Intersexion - film on Youtube

We discussed the meaning of ‘Intersex’ and mentioned this film

Over the years, SAND has delivered sessions on terminology countless times. We have found that the most important outcome is for people to feel less threatened by language and less fearful of getting things ‘wrong’. We emphasis that language evolves and changes all the time, that different words mean different things to different people at different times – and maybe in different geographical locations. We are very unlikely to know all of the ‘right’ terms at the ‘right’ time.

What is very important, is to be willing and able to engage with others – and also to apologise when we get things ‘wrong’.

This Module highlights some of the key factors to consider about language, terminology & labels.

Language is important, but for any community which has been marginalised, pathologised and discriminated against historically, it takes on even greater import. Remember, much of the terminology associated with the LGBT+ community developed long before there were any legal rights afforded, and at a time when homosexuality was illegal.

Language is powerful. It can be used to include or exclude, to affirm or deny, to support or reject. Language is creative. This is certainly true when we talk about the LGBT+ community. Words like queer or dyke, once seen only as terms of abuse, have been reclaimed by the community.

The Glossary covers some of the terminology in use today, although a few words of caution: Use of words like queer or dyke, while acceptable to some (but by no means all) people within the LGBT+ community, take on an entirely different meaning when used by people who are not part of the community.

Language changes over time. It is fluid rather than fixed, and of course debates continue about the use of language. The glossary provides information on language currently in use, but language changes. Respect for self-definition is a key principle – for anyone serious about acknowledging and addressing LGBT inequalities. Familiarising yourself with the glossary may well raise awareness of commonly used terms, but only by listening to (or asking) people will you know how they choose to define and describe themselves.

One of the things that many of are concerned about is how to keep up with the current language and terminology. SAND uses the acronym LGBT+ as an umbrella term that essentially includes people who do not identify wholly as heterosexual or cis-gender. Others use the terms LGBTQ, LGBTQI, LGBTQIA.

The Glossary offers a series of terms and concepts that might help in our understanding. However, language is constantly changing and you may well come across words that are not included there or which have evolved in their meaning.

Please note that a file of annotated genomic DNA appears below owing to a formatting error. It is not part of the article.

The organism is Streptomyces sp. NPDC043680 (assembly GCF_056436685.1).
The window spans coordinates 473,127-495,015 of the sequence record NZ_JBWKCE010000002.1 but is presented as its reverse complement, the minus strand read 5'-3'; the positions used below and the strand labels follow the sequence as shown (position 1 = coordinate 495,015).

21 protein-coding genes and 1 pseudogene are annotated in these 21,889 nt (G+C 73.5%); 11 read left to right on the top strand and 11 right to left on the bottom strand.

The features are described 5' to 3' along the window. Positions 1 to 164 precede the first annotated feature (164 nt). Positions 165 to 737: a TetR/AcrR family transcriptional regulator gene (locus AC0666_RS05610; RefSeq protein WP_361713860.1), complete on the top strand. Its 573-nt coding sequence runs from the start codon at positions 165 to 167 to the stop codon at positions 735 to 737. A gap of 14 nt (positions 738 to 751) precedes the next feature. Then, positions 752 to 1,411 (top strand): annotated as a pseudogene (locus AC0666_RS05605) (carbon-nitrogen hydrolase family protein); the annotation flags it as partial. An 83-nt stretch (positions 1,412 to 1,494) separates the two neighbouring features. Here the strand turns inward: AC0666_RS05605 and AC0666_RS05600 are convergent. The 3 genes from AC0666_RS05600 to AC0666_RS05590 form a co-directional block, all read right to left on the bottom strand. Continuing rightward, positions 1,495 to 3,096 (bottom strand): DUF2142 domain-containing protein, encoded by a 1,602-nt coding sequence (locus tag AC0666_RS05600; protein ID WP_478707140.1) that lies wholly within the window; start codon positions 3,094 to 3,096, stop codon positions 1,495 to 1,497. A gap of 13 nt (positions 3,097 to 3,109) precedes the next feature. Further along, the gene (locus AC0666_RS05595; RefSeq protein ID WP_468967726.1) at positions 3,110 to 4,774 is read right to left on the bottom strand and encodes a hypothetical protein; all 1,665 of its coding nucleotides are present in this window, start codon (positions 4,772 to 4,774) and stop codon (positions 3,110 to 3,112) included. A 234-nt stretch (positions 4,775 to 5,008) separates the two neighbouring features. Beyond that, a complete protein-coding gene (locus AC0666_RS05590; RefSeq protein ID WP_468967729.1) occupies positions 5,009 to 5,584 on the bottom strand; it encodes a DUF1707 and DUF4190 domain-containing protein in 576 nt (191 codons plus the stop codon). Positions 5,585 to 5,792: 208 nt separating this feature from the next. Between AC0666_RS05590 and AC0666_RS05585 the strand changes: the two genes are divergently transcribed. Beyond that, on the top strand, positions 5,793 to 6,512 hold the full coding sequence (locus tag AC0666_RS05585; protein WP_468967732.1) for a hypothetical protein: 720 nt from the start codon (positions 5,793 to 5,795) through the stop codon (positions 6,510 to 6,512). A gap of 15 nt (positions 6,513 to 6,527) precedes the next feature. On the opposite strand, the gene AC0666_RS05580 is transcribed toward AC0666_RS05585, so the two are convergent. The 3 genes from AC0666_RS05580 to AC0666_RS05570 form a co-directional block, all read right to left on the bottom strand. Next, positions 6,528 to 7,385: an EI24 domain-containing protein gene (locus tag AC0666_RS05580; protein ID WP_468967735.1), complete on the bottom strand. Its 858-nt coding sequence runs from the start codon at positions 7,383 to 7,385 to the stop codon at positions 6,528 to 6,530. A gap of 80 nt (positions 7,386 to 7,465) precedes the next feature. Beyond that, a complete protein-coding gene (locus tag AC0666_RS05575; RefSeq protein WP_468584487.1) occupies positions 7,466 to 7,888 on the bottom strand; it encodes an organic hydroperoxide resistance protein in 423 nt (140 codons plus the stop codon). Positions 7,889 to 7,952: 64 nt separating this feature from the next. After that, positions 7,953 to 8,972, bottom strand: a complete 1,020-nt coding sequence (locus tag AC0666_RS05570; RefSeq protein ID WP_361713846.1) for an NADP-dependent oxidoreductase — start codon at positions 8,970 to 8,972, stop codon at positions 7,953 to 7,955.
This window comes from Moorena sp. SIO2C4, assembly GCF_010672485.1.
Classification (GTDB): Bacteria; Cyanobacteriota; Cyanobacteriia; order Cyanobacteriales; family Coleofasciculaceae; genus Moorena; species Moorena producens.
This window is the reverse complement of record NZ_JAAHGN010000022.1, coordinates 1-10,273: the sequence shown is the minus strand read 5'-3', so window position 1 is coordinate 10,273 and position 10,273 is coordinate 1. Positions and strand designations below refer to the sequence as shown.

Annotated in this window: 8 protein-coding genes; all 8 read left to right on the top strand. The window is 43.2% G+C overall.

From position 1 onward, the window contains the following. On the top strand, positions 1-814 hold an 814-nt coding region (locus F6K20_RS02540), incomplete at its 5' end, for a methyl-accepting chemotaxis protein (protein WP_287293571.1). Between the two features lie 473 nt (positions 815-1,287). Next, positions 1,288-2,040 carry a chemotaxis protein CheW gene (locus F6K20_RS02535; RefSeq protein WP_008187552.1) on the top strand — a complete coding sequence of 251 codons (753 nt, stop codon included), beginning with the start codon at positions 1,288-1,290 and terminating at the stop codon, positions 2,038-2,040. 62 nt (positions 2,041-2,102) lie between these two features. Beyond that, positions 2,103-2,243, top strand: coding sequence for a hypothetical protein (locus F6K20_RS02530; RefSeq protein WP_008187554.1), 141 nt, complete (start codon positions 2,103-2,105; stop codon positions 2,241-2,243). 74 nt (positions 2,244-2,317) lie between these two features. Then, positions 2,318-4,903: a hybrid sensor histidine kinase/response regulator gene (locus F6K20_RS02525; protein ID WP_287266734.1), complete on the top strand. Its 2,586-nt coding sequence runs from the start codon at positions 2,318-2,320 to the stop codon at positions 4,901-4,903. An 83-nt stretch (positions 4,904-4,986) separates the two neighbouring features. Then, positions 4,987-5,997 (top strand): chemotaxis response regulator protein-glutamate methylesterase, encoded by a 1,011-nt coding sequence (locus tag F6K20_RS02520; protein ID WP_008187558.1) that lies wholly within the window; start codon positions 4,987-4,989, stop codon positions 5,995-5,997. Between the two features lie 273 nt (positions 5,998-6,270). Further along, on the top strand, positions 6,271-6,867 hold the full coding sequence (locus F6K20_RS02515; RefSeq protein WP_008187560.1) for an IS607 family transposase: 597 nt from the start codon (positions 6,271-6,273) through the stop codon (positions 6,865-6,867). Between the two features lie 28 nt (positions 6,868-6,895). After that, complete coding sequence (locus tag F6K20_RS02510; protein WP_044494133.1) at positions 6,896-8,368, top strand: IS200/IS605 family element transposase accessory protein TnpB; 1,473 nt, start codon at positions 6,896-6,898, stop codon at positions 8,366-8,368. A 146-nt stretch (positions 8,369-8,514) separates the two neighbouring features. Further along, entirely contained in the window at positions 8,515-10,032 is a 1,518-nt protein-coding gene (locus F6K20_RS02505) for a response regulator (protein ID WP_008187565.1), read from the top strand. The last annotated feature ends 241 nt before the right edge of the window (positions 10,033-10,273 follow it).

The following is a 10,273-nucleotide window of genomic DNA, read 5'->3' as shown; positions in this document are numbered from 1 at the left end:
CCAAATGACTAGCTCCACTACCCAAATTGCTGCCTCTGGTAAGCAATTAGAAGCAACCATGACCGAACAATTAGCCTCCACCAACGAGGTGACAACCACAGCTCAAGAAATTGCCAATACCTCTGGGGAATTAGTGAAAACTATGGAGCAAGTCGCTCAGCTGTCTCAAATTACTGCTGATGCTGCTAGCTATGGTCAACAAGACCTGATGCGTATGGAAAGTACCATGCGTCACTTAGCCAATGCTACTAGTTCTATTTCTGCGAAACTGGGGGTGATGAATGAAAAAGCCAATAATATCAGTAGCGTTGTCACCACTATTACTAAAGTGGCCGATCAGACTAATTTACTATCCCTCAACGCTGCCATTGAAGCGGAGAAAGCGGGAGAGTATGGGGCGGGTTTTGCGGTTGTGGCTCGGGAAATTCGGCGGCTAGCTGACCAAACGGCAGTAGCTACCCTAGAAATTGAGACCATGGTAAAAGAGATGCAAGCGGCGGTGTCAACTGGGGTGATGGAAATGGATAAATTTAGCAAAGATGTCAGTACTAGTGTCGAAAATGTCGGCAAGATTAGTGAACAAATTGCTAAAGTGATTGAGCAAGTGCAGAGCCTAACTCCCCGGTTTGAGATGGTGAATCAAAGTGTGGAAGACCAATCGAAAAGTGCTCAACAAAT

What’s important is to recognize that the words we use can have powerful impact on our conversations, sometimes opening hearts and minds and at other times creating distance, alienation or even fear.

Some People

  • Always knew – from a very young age….that maybe they were a bit ‘different’
  • Knew but hid from self as well as others…..maybe some sense of shame, guilt, disbelief
  • Came out later in life – might have been finally acknowledging feelings or may even have been a complete shock – out of the blue
  • Know but have chosen to ignore – sometimes successfully and sometimes not
  • Are with an opposite sex partner but have secret lovers
  • Are bisexual and may be in a same sex or opposite sex relationship
  • Are just in love with X
  • Look back and can see the signs when they were younger
  • Had an epiphanal moment
  • …it crept up on them gradually
  • Chose to ignore successfully
  • Chose to ignore less successfully
  • Are out and proud
  • Are quietly getting on with their lives in complete privacy

Language is important

Language is powerful

Language is creative

Language changes over time


The SAND Resource bank includes a tab for ‘Language’


SAND delivers a simple, yet consistently effective, group exercise around terminology where we give out a series of cards with one term on each. If there is more than one group they all have an identical set of cards. We ask each group to discuss the terms on each card and set aside the ones they feel less sure about. We then pull the whole group back together again and explore the meanings of the ‘less sure’ cards. We always use a Glossary at this point – it helps to illustrate how complex the changing world of terminology can be if we are also seen to refer to written material. It also removes a lot of stress as we try to remember!

It’s complicated!

What anyone does about their feelings/thoughts will depend on a whole host of factors

  • Own sense of self
  • Confidence – self-esteem
  • Family upbringing/messages
  • Peer group – pressures
  • Religious background
  • Country born in
  • Legal, moral and social context
  • Town live in
  • Access to others similar to you